Typically, malaria is spread when a female mosquito bites someone who is already infected with the malaria-causing parasite Plasmodium.The parasite follows the inhaled blood into the insect's gut, where it enters the next stage of development.Once this stage is reached, it is transferred to the mosquito's salivary glands so that it can infect the next person bitten by the mosquito.
According to scientists at Imperial College London's "Transmission:Zero" project, only about 10% of parasite-carrying mosquitoes live long enough for the parasite to reachinfection stage.With this fact in mind, researchers have set out to slow the growth of the parasite in the insect's gut, so that the mosquito dies before the parasite reaches its salivary glands.
To do this, scientists genetically modified Anopheles gambiae mosquitoes - the main species that transmits malaria - so that they produce two types each time they inhale bloodThe "antibacterial peptide" molecule.Obtained from Xenopus laevis and honeybees, these molecules interfere with the parasite's energy metabolism, impairing its development.
As an added bonus, they also shorten the lifespan of mosquitoes, increasing the likelihood that the insect will die before the parasite becomes contagious.Typically, the lifespan of an adult female mosquito is about six weeks.
In laboratory tests, genetically modified mosquitoes were shown to be much less successful than regular mosquitoes at transmitting the malaria parasite.The researchers' idea is that if released into the wild, the genetically modified mosquitoes would hybridize with other mosquitoes, gradually spreading their parasite-unfriendly genes throughout the population.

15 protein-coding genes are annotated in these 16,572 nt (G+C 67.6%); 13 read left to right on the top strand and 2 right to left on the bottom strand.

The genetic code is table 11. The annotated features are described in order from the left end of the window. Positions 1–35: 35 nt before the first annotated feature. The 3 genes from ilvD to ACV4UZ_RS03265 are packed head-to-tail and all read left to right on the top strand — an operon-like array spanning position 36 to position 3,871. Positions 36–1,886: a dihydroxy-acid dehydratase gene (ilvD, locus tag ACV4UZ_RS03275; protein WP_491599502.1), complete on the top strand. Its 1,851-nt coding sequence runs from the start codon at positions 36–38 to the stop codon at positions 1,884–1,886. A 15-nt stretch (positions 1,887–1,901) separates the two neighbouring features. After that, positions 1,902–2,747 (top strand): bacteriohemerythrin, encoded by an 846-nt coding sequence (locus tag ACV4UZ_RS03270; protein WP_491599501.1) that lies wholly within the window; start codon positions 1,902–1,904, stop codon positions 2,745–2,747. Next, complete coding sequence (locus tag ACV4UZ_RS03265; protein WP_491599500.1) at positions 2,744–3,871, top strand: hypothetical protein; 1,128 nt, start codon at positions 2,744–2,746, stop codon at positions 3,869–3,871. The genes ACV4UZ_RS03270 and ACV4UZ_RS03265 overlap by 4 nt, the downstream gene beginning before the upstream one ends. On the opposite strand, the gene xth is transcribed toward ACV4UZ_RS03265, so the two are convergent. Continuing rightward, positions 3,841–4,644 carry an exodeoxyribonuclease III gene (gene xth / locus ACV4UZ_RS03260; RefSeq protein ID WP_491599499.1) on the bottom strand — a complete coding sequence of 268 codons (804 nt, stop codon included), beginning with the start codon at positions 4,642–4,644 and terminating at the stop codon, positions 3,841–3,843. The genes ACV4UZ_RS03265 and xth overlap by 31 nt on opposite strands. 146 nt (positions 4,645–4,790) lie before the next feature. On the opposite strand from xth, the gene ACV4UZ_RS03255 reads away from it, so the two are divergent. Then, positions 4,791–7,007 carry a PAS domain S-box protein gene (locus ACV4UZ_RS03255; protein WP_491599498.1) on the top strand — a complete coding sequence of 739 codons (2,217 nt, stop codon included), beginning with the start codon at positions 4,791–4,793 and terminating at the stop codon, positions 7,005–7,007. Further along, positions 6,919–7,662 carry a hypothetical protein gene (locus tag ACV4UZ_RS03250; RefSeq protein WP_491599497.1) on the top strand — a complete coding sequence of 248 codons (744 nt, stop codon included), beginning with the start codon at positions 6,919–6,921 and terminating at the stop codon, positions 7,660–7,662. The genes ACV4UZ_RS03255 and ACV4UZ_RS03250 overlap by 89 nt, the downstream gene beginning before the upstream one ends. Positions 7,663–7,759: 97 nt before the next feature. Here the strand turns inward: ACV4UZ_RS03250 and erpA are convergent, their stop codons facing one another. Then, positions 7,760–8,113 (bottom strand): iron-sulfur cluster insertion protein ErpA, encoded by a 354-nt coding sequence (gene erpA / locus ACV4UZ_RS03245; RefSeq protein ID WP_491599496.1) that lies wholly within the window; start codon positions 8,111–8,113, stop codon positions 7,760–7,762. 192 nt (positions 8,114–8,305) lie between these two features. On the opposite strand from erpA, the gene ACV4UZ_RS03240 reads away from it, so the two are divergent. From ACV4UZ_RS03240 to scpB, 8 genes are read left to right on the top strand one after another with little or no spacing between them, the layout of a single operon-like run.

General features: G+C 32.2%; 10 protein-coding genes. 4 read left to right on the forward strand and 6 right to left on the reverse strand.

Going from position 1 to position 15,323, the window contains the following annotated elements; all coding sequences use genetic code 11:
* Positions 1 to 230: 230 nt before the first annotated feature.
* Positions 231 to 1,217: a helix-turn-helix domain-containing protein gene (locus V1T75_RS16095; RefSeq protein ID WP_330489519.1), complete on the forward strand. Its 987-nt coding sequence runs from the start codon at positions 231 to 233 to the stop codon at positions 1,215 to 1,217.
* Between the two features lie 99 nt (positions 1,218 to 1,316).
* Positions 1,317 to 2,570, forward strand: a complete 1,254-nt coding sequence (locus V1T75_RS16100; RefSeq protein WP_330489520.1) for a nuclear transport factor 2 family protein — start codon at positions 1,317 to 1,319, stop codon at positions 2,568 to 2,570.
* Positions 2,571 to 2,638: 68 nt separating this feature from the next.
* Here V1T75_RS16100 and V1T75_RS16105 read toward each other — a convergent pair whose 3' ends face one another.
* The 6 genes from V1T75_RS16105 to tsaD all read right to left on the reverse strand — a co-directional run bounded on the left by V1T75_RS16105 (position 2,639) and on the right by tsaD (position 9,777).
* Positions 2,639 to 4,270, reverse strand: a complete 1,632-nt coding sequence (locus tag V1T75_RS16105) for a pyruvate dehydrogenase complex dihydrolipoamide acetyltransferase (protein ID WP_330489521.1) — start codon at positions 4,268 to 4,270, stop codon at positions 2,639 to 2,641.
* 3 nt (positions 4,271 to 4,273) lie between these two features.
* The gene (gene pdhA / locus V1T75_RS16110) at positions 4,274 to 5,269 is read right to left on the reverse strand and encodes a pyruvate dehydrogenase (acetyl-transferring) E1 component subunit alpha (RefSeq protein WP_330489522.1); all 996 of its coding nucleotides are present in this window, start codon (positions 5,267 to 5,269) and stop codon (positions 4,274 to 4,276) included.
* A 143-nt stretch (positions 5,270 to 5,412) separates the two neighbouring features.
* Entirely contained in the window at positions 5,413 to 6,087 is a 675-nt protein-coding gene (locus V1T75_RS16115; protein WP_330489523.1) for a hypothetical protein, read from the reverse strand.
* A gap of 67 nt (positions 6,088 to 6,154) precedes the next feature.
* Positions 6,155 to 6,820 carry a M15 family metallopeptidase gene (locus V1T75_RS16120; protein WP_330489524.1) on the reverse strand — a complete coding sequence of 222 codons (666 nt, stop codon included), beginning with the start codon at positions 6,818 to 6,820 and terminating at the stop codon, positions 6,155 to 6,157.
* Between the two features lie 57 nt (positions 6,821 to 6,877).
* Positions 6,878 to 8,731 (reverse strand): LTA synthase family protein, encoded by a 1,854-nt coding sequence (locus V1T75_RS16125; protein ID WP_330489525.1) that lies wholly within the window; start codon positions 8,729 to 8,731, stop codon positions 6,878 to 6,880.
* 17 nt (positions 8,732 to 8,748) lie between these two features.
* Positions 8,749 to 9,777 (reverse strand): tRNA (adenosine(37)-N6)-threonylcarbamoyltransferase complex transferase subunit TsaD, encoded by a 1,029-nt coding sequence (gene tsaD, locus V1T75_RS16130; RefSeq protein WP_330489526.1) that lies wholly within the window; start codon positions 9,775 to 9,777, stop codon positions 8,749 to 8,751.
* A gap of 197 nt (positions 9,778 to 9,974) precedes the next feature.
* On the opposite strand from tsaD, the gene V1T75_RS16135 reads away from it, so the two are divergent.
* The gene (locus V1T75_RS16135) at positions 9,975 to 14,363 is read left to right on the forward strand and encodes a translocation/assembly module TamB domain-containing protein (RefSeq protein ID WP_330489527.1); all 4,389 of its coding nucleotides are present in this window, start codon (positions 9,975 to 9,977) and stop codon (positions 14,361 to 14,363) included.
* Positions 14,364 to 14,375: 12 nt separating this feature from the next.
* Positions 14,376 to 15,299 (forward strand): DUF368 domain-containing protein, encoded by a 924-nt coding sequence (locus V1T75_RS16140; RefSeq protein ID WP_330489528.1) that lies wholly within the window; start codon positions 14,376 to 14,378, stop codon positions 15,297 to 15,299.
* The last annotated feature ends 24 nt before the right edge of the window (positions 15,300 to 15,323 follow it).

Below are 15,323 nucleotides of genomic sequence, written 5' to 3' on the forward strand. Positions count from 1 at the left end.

Unfortunately, however, their short lifespan will put them at a distinct disadvantage in this regard - the process of natural selection will rapidly remove their uniqueness from the gene poolfeature.For this reason, scientists are looking at further engineering mosquitoes by adding "gene drives," a genetic component designed to force the spread of modified genes in a population.
Researchers plan to field test the genetically modified mosquitoes at a facility in Tanzania.To reduce the risk of damaging the ecosystem, two types of mosquitoes will be tested separately - one with only the parasite inhibitory molecule and the other with only the gene drive.If neither presents an ecological hazard, then they can be combined into a single species.
"For years, we have tried to create mosquitoes that cannot be infected by parasites, or mosquitoes that can use their immune systems to get rid of all parasites, to no avail," the research paper said.said co-author Astrid Hoermann, a postdoctoral researcher."Delaying the development of parasites in mosquitoes is a conceptual shift that offers more opportunities to block the transmission of malaria from mosquitoes to humans."
This paper was recently published in the journal Science Advances.